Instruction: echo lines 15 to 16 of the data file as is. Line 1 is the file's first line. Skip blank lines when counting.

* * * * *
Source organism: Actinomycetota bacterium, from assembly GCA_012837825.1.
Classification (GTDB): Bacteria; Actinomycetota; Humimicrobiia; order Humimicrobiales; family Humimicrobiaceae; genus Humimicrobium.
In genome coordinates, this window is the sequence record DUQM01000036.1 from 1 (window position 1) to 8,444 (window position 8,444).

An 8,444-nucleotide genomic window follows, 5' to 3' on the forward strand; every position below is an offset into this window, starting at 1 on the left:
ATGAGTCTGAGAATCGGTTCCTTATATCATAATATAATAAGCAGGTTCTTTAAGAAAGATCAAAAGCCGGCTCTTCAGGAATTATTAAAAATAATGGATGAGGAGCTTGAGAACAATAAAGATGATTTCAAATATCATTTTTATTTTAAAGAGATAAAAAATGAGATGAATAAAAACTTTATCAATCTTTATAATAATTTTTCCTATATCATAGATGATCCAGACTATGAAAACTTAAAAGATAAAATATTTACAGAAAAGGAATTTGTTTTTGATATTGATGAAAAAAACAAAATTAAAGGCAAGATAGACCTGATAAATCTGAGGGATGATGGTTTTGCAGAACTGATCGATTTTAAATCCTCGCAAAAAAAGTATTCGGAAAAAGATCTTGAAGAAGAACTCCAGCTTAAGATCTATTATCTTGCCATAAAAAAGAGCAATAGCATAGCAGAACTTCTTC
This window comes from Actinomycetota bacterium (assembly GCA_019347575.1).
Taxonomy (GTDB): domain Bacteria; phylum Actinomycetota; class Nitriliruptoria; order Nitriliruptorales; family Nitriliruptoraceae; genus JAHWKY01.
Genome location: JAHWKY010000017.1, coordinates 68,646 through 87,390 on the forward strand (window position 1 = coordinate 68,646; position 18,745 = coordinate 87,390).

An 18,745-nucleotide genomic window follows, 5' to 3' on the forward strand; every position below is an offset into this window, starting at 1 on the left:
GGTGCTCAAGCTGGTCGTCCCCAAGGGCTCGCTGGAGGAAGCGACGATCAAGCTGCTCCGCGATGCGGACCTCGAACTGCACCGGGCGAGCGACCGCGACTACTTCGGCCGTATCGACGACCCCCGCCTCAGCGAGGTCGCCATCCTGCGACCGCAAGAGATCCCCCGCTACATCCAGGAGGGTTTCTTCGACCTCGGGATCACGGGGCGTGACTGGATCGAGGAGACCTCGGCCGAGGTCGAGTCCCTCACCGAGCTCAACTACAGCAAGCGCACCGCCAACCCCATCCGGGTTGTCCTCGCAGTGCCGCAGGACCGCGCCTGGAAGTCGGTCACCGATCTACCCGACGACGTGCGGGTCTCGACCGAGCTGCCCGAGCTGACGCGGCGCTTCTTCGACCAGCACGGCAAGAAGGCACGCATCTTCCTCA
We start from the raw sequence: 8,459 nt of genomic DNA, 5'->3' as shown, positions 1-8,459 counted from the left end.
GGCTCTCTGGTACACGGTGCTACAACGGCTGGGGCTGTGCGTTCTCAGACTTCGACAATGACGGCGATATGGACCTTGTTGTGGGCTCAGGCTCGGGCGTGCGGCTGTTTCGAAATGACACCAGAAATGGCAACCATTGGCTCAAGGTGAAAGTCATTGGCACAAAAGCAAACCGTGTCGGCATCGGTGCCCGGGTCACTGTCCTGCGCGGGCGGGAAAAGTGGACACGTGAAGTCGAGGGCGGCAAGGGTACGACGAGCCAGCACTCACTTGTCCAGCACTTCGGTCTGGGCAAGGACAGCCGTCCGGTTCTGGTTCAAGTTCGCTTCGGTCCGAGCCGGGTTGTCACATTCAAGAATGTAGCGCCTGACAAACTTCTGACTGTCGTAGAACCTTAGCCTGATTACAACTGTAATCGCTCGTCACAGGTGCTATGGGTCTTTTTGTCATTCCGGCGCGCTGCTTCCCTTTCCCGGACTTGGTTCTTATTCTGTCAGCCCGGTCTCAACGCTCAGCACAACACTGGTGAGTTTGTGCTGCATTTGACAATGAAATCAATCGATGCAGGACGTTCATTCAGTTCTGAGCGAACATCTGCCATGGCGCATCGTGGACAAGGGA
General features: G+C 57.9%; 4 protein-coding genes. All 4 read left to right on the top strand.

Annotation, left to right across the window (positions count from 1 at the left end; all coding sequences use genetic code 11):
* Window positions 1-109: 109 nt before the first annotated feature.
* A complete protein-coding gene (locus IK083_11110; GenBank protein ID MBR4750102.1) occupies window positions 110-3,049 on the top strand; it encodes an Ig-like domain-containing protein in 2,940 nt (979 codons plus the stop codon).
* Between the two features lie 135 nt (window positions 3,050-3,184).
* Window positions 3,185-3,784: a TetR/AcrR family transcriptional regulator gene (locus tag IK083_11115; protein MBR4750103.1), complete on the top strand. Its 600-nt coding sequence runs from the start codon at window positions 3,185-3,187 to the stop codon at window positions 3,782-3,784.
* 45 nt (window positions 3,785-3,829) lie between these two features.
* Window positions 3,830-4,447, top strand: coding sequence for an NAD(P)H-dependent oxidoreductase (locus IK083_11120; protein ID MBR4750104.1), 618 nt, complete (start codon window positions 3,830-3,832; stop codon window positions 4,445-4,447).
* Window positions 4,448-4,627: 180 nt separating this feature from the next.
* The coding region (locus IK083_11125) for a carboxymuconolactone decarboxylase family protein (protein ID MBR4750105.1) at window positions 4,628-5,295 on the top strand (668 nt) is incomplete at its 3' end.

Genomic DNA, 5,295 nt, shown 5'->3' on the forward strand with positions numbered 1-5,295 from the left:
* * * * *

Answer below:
* Window positions 1-109: 109 nt before the first annotated feature.
* A complete protein-coding gene (locus IK083_11110; GenBank protein ID MBR4750102.1) occupies window positions 110-3,049 on the top strand; it encodes an Ig-like domain-containing protein in 2,940 nt (979 codons plus the stop codon).